by Charles Sherlock
THE REVD DAVID SMITH was named Fightin’ Father Dave five years ago by a local newspaper, when he took up kickboxing. Recently he fought for the NSW light middleweight title – “my own personal goal”. He lost, but says “I did myself proud”.
October 11 saw FFD turn professional, taking on Jimmy Pat in a straight boxing match, hoping to raise $1000 for the Holy Trinity Youth Fitness Centre in Dulwich Hill, Sydney.
The event pulled in $1500 – enough to keep the centre open until the next fundraiser, the annual Boxing Day “Christians vs the Lions” stoush. Level 1 accredited fights (“the real thing”), they raise about $2500 each. Marrickville deanery put in $5,000 last year, but costs were still more than could be met. So FFD rolled up his sleeves and put on the gloves.
Sydney’s media turned a struggle story into a blazing success. The Sydney Morning Herald gave strong pre-match coverage, Channel 7 interviewed FFD, and brought up-dates on the fight, and the event even made the 7.30 Report. The result – over $10,000 in donations, securing the club’s future for the next year!
THERE IS MUCH MORE to this story than money, however.
David Smith grew up in a home where theology was in the air – his father Bruce taught Ethics at Moore College. With family difficulties emerging, David took to a leather-jacket and flick knife at 17, and began to learn Hapkido (a Korean martial art similar to Tae Kwon Do).
A year later, he was converted, and took up philosophy (Sydney BA (Hons)) and then theology’ (Moore College BTh and DipA), before ordination in 1988.
Breaking Up Is Hard To Do
Dulwich Hill is a once-lovely inner suburb of Sydnev, now full of stately homes divided into flats. It is tough area, with lots of teenage males running high on testosterone but with not a lot to do.
The Revd David Smith went there as Rector in 1991 – and then faced a family break-up of his own. “Archbishop Goodhew and Bishop Ray Smith were very supportive,” he told Church Scene.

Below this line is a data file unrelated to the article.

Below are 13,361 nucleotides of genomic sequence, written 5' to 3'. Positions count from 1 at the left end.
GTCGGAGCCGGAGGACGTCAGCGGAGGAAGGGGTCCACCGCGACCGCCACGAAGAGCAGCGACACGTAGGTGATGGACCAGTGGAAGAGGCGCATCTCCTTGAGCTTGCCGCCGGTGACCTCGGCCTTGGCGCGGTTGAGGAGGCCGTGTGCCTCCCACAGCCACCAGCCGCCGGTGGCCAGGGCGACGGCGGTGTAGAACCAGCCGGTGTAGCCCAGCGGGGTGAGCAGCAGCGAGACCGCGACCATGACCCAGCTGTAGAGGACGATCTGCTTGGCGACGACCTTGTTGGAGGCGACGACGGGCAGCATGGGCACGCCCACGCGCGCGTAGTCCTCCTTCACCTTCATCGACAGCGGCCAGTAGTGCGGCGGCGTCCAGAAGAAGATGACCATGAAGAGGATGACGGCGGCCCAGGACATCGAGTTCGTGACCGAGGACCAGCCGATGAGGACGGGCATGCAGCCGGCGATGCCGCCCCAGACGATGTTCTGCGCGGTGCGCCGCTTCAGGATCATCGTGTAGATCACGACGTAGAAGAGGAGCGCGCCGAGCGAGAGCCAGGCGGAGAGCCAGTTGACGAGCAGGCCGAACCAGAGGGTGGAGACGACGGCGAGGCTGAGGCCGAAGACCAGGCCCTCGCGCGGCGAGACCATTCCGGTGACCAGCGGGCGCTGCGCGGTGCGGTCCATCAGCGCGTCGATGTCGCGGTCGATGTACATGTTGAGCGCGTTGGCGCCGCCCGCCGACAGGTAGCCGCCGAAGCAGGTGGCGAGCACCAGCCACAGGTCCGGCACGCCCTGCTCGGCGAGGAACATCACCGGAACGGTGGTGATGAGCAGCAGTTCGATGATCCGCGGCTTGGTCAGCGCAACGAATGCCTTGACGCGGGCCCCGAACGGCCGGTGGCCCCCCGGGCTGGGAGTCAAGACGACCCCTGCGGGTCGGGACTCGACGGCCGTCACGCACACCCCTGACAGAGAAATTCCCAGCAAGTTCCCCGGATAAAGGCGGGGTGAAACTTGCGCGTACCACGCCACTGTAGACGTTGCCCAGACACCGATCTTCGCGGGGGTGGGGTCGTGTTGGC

But the divorce experience hurt. David took up kick-boxing and gym work to ease the pain. It led to a growing ministry with men, then starting the club in 1994 for the local teenage males.
Holy Trinity Dulwich Hill is not short of property, but its people resources are limited. “I thought – why not put the properties to work?” The club he started is an interface between the church and the “fighting world”.
They have had their troubles, and learnt a lot. “We had problems with drug trafficking and stolen goods – we now charge $1 admittance, and had to tighten things up a bit.”
A full weight gym, boxing ring, punching bags and basketball rings are now available, and a drop-in centre is part of the site. A youth worker, Paul Green, who trained with the Cornerstone Community, survives on a
living allowance, while David’s wife Angela is a kick-boxing instructor. The club is open 10 to 6 Monday-Friday
Fight The Good Fight
Sundays arc special. The “Christian Fighters’ Fellowship” meets at 4.30, with an hour or so spent sparring, a barbeque, then a prayer and chat time.
“A lot of guys in the fight game have spiritual ideas,” says David, “but few connect with the church. A lot are involved in custody cases, and find wrestling helps them work through things.”Regular congregation members are “terrific, particularly the older ones,” he says – “they are just glad to see some young life around, not that many of the fighters come to church yet!
The Ethics Of Violence
FFD has his ideas about violence well worked out. The ring may be a place of heavy contact, but it also brings a bond between two men. “This is not real violence,” FFD told SMH’s Jeff Wells.
‘Now sticking a knife at the throat of an old lady and rolling her – that’s real violence.”
FFD has read what he can find about men’s spirituality – Robert Bly’s Iron John and all – but it is Jesus whom he seeks to follow, and for whom he fights.
AND THE BOUT? It was a draw. Jimmy Pat and the Revd David Smith both kept their honour and health.